- Rockefeller Park: Rockefeller Park runs on both sides of Martin Luther King Jr. Blvd. and is home to the Cleveland Cultural Gardens. The greenhouse on East 88th Street is particularly popular. It is a kind of botanical garden that offers special collections of plants, seasonal flower displays and themed gardens. A beautiful, sustainable and environmentally friendly place that promises a wonderful experience, especially at Christmas time.
- Edgewater Park: Edgewater Park is located directly on the coast and offers many opportunities for picnicking, sunbathing and water sports. Dog lovers will also find many opportunities to spend quality time with their four-legged friend in the 147 hectare park, which is the westernmost park in the Cleveland Metroparks.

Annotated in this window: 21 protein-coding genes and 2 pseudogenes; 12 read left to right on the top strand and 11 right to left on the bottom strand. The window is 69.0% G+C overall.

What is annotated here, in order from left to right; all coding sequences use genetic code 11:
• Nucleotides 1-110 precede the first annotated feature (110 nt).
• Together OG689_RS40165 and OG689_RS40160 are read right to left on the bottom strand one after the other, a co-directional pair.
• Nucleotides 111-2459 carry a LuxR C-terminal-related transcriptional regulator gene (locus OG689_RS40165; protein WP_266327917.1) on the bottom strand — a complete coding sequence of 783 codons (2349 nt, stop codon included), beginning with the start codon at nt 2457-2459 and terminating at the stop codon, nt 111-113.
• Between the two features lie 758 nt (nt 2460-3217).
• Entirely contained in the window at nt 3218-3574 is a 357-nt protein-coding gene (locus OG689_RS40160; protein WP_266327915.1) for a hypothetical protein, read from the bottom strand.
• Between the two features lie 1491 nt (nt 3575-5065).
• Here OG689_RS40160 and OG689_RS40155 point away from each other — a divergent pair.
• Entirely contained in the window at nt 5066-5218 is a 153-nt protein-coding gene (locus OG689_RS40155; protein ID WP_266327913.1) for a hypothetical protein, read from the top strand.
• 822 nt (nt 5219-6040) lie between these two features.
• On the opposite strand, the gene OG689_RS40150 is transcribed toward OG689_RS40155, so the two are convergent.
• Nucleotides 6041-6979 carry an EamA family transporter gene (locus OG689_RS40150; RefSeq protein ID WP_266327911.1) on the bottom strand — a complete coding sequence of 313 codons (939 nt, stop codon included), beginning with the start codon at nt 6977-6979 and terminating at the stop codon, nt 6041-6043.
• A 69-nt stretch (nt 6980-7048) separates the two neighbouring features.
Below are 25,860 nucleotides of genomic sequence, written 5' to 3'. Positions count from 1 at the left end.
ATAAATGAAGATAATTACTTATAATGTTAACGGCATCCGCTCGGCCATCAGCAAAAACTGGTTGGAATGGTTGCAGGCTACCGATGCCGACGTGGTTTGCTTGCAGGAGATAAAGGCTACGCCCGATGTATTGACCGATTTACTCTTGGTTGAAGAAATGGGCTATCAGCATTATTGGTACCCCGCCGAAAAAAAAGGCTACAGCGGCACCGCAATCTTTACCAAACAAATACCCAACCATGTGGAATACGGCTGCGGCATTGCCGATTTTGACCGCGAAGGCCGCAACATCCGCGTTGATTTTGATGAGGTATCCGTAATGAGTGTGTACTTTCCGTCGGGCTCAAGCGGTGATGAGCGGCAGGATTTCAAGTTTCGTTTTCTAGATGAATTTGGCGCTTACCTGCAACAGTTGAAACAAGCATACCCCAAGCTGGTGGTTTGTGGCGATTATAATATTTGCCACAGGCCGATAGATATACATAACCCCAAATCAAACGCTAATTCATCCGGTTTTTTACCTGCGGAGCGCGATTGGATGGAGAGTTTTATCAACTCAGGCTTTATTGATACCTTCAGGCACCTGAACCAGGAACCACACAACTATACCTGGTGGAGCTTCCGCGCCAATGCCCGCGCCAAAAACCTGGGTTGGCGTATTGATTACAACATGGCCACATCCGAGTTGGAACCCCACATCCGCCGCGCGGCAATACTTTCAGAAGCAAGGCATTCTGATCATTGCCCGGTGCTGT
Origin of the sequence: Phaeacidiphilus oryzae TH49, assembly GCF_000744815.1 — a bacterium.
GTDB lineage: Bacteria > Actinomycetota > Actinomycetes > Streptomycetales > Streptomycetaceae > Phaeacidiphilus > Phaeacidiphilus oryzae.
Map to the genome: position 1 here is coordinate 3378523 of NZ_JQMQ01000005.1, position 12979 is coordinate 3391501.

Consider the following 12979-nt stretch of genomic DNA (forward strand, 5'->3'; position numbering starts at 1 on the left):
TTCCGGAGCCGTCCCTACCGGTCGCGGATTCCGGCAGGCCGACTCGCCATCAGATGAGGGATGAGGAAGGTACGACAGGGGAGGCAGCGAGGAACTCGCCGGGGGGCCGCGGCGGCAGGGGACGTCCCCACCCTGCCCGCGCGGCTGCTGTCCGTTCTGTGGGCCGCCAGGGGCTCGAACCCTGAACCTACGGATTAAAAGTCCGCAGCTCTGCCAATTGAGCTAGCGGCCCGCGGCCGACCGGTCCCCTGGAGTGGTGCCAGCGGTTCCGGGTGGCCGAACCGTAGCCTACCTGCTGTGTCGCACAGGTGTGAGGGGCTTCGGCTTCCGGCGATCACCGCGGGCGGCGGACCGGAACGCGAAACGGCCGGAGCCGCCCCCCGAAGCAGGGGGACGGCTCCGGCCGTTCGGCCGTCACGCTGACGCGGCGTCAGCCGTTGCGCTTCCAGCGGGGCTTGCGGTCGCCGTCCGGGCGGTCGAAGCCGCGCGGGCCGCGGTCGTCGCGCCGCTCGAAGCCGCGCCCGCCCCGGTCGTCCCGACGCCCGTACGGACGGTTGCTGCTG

- Gordon Park: Gordon Park is a 122-acre recreational area on Lake Erie on the east side of East 7nd Street. The municipal park offers many opportunities for fishing, boating, swimming and picnicking and is connected to Rockefeller and Wade Park by bridges.
- Wade Park: Wade Park is located in University Circle Cleveland and now largely serves as the campus for the Cleveland Museum of Art, the city’s Botanical Garden, the Cleveland Museum of National History, and the Wade Lagoon. The park also provides a beautiful backdrop for the many historical buildings that are there. Among other things, several sculptures from the CMA’s holdings are exhibited there in the Wade Park Fine Arts Garden. The green area borders on Rockefeller Park.
Cultural offerings in the city in northeast Ohio
Anyone who talks about Cleveland must also talk about music. After all, one of the United States’ Great Five Symphony Orchestras is based here, as is the Rock and Roll Hall of Fame. There is also an opera, a ballet, a chamber orchestra and a singing choir.